Q: How much does achieving success rely on luck vs. skill? This week a Western Maryland lumberjack named Darvin Moon won $5 million in the World Series of Poker. He insists he is no more skilled at cards than any recreational player. What do you think?
"The harder I work, the luckier I get," said Samuel Goldwyn, the famous Hollywood producer. And he was right.
It wasn't until I started focusing on my goals, breaking them down into incremental steps and then working diligently to accomplish them that serendipity stepped into my life. All of a sudden I began meeting people that could help me with a specific objective, or could introduce me to someone I needed to meet, or could pave the way into an organization I wanted to get involved with.
Was it luck that started putting me in the right place at the right time? Not at all. It was the culmination of knowing exactly what I was working toward, developing a strategic plan on how to get there, and making the people around me aware of what I wanted.
A few years ago I launched a dessert business called "A Spoonful of Sin." The spokesman for my company was Chef Roland Mesnier, the former White House pastry chef and well-respected author of several cookbooks. "You are so lucky to have such a great spokesman," commented someone at my launch party.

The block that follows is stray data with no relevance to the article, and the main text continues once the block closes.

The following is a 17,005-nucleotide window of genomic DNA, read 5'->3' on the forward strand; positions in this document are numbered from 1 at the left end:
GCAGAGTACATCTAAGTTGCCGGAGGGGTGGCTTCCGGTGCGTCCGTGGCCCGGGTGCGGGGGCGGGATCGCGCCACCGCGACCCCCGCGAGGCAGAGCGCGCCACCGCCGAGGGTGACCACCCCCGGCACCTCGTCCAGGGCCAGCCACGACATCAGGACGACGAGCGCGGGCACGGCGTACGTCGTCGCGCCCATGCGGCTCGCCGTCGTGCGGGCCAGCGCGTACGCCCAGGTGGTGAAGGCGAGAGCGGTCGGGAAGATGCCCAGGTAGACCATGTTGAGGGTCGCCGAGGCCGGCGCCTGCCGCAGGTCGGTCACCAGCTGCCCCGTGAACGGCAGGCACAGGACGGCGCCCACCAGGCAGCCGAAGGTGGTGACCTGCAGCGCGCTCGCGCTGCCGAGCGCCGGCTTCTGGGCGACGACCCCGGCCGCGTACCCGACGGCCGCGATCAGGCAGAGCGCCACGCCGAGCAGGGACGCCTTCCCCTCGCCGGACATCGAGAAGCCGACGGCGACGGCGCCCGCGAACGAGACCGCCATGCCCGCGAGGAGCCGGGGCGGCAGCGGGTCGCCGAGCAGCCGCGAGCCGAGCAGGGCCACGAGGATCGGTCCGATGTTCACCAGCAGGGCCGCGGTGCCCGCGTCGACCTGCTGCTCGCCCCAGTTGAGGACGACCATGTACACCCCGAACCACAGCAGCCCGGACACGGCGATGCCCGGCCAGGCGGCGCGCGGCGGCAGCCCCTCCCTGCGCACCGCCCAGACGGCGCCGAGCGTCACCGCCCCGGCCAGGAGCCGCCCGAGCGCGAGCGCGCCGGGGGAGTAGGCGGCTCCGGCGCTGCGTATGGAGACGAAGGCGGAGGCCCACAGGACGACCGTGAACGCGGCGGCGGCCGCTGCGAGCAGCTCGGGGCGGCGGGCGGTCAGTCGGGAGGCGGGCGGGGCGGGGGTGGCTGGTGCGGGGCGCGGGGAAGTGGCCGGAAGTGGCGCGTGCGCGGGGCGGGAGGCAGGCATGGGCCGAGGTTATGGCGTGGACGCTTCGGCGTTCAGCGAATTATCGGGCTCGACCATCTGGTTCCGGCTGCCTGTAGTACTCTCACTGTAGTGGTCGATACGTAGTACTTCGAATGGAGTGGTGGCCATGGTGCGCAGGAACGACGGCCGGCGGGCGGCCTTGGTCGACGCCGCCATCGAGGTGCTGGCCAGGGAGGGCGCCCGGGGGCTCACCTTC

"Yes," I replied, "I'm very lucky." But what I wanted to say was, "Luck had nothing to do with it, I worked my butt off to get to this point!" For more than a year prior to launching the dessert company I took every opportunity to talk to people about my idea. I studied the markets, I went to trade shows, I read books and I asked for advice. I never worried about someone stealing my idea. I just wanted to figure out how I could make my idea wok. And just about everyone I spoke with had good information to give me, or someone to introduce me to, or a book to recommend.
One evening I attended a networking event for Women Business Owners (WBO) in Northern Virginia. As usual, I was sharing my idea and asking for advice. One young woman said, "You know, I'm the publicist for Chef Roland Mesnier. Why don't I introduce you to him. I think he'd be interested in learning more about your idea."
So I went home, researched Chef Mesnier online, bought two of his cookbooks, and found out when he was going to be at a local book signing. I basically stalked him, pitched him my idea quickly and then got an appointment with him for a longer meeting. It was Chef Mesnier who offered to be my spokesperson. And I can never say enough good things about the generosity of this man, and his incredible talents. But I can say that luck didn't have as much to do with my meeting Chef Mesnier as did persistence and preparation.
I believe that 90 percent of the people you meet want to help you. But I suspect only 0.000001 percent of the people you meet are mind readers. If you aren't going to make the world around you aware of what you want, then don't be surprised when the world doesn't respond to your requests.
The comments to this entry are closed.